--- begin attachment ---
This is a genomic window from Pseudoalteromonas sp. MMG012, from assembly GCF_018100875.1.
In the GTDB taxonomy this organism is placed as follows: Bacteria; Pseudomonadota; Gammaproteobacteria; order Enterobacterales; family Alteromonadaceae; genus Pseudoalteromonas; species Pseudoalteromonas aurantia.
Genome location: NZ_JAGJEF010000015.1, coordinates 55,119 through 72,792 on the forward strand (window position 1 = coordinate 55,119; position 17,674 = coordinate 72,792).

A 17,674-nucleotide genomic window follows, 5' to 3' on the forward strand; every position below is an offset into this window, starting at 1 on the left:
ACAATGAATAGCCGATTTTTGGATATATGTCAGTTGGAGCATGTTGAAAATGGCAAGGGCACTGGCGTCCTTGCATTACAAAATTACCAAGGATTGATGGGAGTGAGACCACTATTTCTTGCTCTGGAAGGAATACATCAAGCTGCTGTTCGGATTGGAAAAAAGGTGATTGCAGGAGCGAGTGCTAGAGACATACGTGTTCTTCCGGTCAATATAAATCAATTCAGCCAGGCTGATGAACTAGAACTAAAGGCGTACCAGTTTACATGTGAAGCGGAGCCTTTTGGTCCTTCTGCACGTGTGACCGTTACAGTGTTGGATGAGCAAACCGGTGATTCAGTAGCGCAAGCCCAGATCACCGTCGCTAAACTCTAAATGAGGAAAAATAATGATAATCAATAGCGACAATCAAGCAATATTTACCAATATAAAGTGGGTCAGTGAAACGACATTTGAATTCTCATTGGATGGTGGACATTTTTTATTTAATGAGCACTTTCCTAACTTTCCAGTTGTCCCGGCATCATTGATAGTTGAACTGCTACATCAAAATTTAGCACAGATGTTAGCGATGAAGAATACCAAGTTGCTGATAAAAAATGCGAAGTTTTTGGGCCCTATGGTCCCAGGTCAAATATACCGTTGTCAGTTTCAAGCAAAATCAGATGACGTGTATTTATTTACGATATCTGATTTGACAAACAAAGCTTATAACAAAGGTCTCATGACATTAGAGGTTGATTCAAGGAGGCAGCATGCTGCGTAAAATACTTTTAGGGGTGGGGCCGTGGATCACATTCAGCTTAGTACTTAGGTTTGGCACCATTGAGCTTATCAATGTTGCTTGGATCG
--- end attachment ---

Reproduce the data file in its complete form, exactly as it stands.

This is a genomic window from Pseudoalteromonas sp. MMG012, from assembly GCF_018100875.1.
In the GTDB taxonomy this organism is placed as follows: Bacteria; Pseudomonadota; Gammaproteobacteria; order Enterobacterales; family Alteromonadaceae; genus Pseudoalteromonas; species Pseudoalteromonas aurantia.
Genome location: NZ_JAGJEF010000015.1, coordinates 55,119 through 72,792 on the forward strand (window position 1 = coordinate 55,119; position 17,674 = coordinate 72,792).

A 17,674-nucleotide genomic window follows, 5' to 3' on the forward strand; every position below is an offset into this window, starting at 1 on the left:
ACAATGAATAGCCGATTTTTGGATATATGTCAGTTGGAGCATGTTGAAAATGGCAAGGGCACTGGCGTCCTTGCATTACAAAATTACCAAGGATTGATGGGAGTGAGACCACTATTTCTTGCTCTGGAAGGAATACATCAAGCTGCTGTTCGGATTGGAAAAAAGGTGATTGCAGGAGCGAGTGCTAGAGACATACGTGTTCTTCCGGTCAATATAAATCAATTCAGCCAGGCTGATGAACTAGAACTAAAGGCGTACCAGTTTACATGTGAAGCGGAGCCTTTTGGTCCTTCTGCACGTGTGACCGTTACAGTGTTGGATGAGCAAACCGGTGATTCAGTAGCGCAAGCCCAGATCACCGTCGCTAAACTCTAAATGAGGAAAAATAATGATAATCAATAGCGACAATCAAGCAATATTTACCAATATAAAGTGGGTCAGTGAAACGACATTTGAATTCTCATTGGATGGTGGACATTTTTTATTTAATGAGCACTTTCCTAACTTTCCAGTTGTCCCGGCATCATTGATAGTTGAACTGCTACATCAAAATTTAGCACAGATGTTAGCGATGAAGAATACCAAGTTGCTGATAAAAAATGCGAAGTTTTTGGGCCCTATGGTCCCAGGTCAAATATACCGTTGTCAGTTTCAAGCAAAATCAGATGACGTGTATTTATTTACGATATCTGATTTGACAAACAAAGCTTATAACAAAGGTCTCATGACATTAGAGGTTGATTCAAGGAGGCAGCATGCTGCGTAAAATACTTTTAGGGGTGGGGCCGTGGATCACATTCAGCTTAGTACTTAGGTTTGGCACCATTGAGCTTATCAATGTTGCTTGGATCG